But on the other hand, I’m not sure Valeant is anywhere close to being as bad as ITT was. For one thing, all of the company’s acquisitions are at least in the same sector. ITT was buying up hotels and car dealerships, while Valeant is buying up pharmaceutical companies. Valeant’s efforts scale up a whole lot better than ITT’s ever did.
There’s also a bit of hypocrisy coming from Munger on this issue. Munger is actively involved in a company that does pretty much the same thing as ITT did back in the 1960s. Sure, Berkshire doesn’t use much debt or engage in hostile takeovers, but Berkshire and ITT have more in common than Munger is willing to admit. Both attempted to dominate the business world using a roll-up acquisition strategy; Buffett and Munger were just a little more patient with their plan.
But just because Munger exaggerates how bad Valeant’s acquisition spree has been doesn’t mean the stock is necessarily a buy at these levels. The company had earnings of just $2.67 per share in 2014, putting the stock at a P/E ratio of nearly 100 times. Yes, earnings are expected to grow substantially in 2015, but the outlook is simple. For the stock to continue performing, the company must continue to make acquisitions.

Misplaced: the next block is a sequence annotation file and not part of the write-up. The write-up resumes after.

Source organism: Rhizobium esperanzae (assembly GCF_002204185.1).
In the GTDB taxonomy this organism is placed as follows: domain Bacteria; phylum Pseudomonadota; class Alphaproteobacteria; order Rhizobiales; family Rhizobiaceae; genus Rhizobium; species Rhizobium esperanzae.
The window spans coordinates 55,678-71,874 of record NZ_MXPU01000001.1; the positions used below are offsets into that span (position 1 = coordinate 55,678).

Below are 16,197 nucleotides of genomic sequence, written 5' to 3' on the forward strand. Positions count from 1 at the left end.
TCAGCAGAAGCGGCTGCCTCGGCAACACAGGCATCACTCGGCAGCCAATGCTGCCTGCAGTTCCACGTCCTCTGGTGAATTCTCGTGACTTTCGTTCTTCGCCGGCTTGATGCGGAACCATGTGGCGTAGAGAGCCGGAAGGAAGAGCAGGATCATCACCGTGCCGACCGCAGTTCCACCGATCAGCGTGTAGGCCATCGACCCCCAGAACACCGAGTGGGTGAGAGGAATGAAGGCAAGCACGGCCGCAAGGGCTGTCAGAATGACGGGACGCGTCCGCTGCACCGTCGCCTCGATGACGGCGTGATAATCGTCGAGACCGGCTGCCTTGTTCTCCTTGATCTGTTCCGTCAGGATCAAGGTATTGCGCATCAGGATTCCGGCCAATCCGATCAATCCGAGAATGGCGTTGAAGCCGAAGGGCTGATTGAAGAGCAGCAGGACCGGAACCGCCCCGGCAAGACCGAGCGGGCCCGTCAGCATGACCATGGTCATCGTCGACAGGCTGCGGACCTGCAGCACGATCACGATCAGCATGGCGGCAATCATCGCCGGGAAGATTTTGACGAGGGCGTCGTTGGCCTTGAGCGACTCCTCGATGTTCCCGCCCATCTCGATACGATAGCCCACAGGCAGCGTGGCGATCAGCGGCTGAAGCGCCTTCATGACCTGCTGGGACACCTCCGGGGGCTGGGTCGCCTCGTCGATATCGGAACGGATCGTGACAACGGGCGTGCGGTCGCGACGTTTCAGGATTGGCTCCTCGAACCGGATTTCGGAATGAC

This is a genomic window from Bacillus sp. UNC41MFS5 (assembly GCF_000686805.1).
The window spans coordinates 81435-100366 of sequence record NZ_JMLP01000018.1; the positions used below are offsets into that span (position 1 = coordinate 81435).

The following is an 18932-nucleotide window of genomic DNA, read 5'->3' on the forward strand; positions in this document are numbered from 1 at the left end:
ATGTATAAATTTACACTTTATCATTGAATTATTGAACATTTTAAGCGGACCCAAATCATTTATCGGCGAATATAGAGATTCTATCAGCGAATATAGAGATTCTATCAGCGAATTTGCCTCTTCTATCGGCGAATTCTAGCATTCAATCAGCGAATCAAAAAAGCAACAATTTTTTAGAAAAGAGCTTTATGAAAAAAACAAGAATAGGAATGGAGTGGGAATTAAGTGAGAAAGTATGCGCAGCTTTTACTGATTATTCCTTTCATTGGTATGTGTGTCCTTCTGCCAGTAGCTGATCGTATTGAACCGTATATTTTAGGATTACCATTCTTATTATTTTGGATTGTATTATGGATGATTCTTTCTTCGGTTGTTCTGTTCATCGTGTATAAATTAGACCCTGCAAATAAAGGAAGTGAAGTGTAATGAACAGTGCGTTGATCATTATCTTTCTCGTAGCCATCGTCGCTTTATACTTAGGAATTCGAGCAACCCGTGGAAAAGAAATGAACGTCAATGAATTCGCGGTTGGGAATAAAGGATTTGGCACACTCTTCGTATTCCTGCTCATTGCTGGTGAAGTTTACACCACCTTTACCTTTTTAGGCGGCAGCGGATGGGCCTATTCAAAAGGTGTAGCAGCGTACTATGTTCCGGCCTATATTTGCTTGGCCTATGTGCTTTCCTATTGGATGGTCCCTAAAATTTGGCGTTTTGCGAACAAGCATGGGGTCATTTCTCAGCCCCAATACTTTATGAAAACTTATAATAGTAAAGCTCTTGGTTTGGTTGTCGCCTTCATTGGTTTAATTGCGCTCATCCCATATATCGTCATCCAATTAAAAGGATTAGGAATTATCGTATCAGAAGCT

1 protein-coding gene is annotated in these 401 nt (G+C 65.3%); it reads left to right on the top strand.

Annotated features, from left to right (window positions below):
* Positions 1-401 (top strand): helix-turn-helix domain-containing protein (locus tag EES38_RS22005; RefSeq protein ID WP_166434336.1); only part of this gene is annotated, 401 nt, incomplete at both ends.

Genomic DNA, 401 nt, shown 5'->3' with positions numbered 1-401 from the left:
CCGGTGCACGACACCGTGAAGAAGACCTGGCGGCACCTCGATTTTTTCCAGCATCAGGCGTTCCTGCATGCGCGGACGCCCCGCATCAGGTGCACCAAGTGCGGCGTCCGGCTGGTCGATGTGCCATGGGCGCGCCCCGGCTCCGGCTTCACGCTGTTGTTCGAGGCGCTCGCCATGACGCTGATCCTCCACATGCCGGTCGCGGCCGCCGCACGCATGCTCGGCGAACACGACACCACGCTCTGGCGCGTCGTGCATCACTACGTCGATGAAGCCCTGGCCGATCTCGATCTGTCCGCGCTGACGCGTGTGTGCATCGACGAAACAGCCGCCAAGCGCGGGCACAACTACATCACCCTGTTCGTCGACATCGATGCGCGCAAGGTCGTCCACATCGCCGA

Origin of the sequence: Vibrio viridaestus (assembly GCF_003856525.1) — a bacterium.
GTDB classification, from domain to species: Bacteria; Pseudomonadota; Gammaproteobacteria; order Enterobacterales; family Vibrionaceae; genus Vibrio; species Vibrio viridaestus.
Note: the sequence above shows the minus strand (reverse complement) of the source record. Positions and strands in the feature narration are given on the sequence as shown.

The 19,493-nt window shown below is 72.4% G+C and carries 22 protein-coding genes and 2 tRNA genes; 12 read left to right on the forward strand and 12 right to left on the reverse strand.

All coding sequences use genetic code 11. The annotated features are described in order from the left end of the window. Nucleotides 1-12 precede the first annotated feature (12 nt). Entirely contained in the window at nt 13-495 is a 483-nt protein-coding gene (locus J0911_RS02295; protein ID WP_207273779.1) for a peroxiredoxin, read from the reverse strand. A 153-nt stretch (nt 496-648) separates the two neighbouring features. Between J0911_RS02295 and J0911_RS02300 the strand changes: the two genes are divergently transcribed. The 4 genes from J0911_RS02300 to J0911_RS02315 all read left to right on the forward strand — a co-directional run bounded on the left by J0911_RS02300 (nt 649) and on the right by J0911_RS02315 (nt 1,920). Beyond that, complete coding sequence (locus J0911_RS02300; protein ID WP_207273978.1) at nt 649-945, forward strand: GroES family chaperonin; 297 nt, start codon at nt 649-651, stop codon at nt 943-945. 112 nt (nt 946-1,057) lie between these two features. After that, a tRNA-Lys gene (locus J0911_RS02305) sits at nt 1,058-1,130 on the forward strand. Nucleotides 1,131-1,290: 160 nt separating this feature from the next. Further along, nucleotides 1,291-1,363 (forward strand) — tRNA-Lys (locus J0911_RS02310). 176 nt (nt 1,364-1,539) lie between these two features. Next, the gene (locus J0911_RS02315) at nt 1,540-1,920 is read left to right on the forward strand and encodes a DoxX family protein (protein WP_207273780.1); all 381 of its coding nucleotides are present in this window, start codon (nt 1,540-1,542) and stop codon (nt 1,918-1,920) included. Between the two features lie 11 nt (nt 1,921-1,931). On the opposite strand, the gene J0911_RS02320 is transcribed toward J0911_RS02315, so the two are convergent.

After making more than 30 acquisitions in just a few years, it’s hard to keep finding deals that will not only be big enough to make a difference, but will also prove to be good long-term buys. There’s so much pressure on management to keep buying that a serious misstep could be coming. If that happens, this hyped stock could head down in a hurry.
Although I don’t buy Munger’s alarmist concerns about Valeant, I agree with him on one thing. The stock just isn’t attractive at current levels.
A potential acquisition target, Allergan, Inc., points out its worries over Valeant’s business model. investor-presentation-may-27-2014-1 on VRX
Citron, a short-seller, attacks with a report: Valeant-Part-II-final-b. Valeant is another “Enron.” Use the search box on this blog and type in Enron and follow links to review that case. Enron never showed the profit margins that Valeant is currently showing. NEVER take another person’s statement on faith. Check it out for yourself.
Valeant today (October 26th, 2015) counters Citron and answers investors’ concerns with 10-26-15-Investor-presentation-Final4 Valeant and video presentation: http://ir.valeant.com/investor-relations/Presentations/default.aspxeep.
Ok, so what is Valeant worth? Can you make such an assessment? How do you think Mr. Market will weigh-in? If you owned a 20% stake in Valeant, how would you manage the position? What are the main issues to focus on?
This may be too difficult to analyze for many of us but we have or will have many documents and reports to provide insights. Remember that there are two sides to every narrative. Can we move closer to reality or the “truth”?
Note www.whalewisdom.com and type in VRX. What type of investor owns Valeant? Will momentum investors stick and stay?
Your comments welcome.